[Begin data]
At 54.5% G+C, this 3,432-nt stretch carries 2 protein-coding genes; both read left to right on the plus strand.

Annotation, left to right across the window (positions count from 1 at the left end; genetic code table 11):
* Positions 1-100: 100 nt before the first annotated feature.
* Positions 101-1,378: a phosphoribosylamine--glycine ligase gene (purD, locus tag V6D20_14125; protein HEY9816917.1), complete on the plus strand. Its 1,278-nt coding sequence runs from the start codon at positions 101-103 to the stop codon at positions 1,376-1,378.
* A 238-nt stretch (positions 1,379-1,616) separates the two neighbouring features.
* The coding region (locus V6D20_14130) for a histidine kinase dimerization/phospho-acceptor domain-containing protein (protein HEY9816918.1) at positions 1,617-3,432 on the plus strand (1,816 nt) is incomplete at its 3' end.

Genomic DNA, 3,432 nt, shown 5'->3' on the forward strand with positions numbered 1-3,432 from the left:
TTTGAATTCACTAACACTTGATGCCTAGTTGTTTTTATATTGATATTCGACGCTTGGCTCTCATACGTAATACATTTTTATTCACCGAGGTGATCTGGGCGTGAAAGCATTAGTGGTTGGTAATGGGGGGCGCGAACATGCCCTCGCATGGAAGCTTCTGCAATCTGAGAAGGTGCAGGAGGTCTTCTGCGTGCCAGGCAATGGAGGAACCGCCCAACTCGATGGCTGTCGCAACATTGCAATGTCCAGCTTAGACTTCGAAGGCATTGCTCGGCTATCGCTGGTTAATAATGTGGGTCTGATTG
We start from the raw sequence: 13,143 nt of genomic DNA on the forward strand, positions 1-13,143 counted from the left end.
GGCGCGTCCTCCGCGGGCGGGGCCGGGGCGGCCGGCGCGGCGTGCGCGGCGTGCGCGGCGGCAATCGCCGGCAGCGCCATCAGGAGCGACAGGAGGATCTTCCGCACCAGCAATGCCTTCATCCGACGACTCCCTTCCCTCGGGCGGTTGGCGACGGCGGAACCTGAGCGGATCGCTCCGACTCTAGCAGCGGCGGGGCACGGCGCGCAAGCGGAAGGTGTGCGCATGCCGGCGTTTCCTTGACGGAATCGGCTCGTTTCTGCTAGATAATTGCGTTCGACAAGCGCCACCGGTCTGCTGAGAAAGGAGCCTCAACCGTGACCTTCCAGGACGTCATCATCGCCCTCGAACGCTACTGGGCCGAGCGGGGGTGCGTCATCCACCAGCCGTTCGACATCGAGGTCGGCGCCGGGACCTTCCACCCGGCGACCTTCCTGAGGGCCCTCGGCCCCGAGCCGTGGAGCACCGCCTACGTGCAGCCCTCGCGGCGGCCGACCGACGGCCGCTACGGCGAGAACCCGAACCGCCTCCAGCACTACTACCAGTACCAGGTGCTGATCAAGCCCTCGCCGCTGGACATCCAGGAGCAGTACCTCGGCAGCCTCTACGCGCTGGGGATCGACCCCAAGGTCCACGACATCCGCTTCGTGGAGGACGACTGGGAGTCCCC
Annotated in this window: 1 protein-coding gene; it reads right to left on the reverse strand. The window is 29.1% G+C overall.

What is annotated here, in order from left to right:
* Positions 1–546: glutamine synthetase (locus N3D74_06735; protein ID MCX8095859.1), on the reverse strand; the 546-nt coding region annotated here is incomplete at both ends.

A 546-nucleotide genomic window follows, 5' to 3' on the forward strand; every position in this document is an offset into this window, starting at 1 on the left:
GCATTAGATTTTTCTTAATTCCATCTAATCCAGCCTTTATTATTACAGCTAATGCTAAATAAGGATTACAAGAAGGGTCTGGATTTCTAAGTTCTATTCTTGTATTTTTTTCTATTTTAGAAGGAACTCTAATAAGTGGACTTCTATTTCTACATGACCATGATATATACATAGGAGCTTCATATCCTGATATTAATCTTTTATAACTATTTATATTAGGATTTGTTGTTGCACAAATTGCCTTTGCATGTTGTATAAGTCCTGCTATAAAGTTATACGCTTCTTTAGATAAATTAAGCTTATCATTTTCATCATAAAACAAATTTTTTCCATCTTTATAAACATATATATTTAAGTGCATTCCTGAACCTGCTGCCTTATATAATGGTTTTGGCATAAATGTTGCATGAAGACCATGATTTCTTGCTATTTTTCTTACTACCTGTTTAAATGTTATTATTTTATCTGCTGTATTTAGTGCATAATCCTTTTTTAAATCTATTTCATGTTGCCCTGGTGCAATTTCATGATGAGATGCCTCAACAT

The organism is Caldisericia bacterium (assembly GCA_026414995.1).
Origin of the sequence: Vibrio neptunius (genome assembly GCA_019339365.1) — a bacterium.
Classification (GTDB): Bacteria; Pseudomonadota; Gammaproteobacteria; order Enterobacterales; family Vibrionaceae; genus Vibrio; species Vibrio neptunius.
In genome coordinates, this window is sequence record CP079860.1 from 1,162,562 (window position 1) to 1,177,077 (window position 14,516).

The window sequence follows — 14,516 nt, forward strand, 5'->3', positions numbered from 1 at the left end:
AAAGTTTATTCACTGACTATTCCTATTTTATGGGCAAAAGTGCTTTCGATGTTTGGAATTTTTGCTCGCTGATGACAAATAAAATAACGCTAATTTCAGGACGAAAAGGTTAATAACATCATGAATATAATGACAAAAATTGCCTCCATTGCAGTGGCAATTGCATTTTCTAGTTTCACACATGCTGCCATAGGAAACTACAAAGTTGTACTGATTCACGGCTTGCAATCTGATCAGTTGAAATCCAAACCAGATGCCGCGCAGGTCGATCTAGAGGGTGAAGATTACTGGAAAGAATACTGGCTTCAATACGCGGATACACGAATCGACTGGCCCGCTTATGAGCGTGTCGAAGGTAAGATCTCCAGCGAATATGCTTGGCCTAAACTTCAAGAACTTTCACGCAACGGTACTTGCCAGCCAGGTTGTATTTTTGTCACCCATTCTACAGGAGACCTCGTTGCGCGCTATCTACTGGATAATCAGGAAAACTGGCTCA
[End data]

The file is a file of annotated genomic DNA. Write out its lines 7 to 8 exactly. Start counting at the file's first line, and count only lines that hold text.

Genomic DNA, 3,432 nt, shown 5'->3' on the forward strand with positions numbered 1-3,432 from the left:
TTTGAATTCACTAACACTTGATGCCTAGTTGTTTTTATATTGATATTCGACGCTTGGCTCTCATACGTAATACATTTTTATTCACCGAGGTGATCTGGGCGTGAAAGCATTAGTGGTTGGTAATGGGGGGCGCGAACATGCCCTCGCATGGAAGCTTCTGCAATCTGAGAAGGTGCAGGAGGTCTTCTGCGTGCCAGGCAATGGAGGAACCGCCCAACTCGATGGCTGTCGCAACATTGCAATGTCCAGCTTAGACTTCGAAGGCATTGCTCGGCTATCGCTGGTTAATAATGTGGGTCTGATTG